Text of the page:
My last post here took a first pass at what’s so wrong with so many of the online stories posing as news. In last week’s episode, I focused on the vanishing practice of calling people to verify or debunk the supposed meaning of the event described.
This week, I’d like to consider the intentional creation of falsehoods for dissemination online. Many assertions that readers share widely as fact turn out to be distorted or made up entirely.
Are the authors actually trying to deceive readers? Or do they intend to make points through satire, only to have their words taken at face value when the context is lost in transit?
By most metrics, I spend far too much time on Facebook — which of course means I think it’s just enough.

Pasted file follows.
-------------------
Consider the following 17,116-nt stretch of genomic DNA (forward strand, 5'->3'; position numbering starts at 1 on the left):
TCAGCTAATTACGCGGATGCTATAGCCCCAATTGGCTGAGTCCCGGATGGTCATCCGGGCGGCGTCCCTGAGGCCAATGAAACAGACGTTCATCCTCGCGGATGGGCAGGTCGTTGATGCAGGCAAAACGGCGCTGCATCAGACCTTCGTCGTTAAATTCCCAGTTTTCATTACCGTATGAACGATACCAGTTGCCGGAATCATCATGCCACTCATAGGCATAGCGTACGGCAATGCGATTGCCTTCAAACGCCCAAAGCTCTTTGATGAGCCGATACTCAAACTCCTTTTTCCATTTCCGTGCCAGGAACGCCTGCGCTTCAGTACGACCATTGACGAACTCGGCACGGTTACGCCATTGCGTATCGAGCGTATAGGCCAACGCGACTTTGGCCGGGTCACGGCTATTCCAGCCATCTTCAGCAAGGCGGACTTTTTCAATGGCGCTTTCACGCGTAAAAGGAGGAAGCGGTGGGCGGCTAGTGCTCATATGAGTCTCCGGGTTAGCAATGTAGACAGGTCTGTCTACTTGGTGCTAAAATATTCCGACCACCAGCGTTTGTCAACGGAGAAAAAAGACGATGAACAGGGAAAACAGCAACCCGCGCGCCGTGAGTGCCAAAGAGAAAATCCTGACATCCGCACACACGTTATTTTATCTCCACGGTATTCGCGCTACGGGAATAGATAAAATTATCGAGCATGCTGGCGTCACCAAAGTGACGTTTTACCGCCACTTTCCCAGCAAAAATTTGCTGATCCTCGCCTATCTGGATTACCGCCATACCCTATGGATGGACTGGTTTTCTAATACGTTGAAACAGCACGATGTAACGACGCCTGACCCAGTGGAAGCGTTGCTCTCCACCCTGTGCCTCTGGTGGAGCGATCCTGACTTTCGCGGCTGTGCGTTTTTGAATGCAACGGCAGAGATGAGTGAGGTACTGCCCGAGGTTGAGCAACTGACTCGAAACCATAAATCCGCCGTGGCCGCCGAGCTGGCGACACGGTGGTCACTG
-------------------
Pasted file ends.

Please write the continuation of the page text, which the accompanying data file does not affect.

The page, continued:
I consider my posts there “pencil shavings”: scattered puns, absurdism and issues that quickly capture whatever’s crossed my mind. Questions I ask about politics or culture often kick off lengthy debates among interesting people. They may bottom out in angry stalemates or fall victim to Godwin’s Law, but I find they help me work through what’s bugging me most about the issue.
One topic I come back to again and again is a type of content that Facebook eats up: flawed stories that gain momentum through shares and likes, usually with a strong political bias, usually repeated by like-minded sites, usually anecdotal, sometimes invented under the guise of satire but repeated as truth.
Whether they’re on Breitbart.com or Daily Kos or sites that are smaller and/or even sloppier, there’s more wrong with these stories than I can cover in one post. So I’ll concentrate on a simple journalistic skill that seems to have been forgotten in the era of reporting on others’ reporting: picking up the telephone and calling primary sources.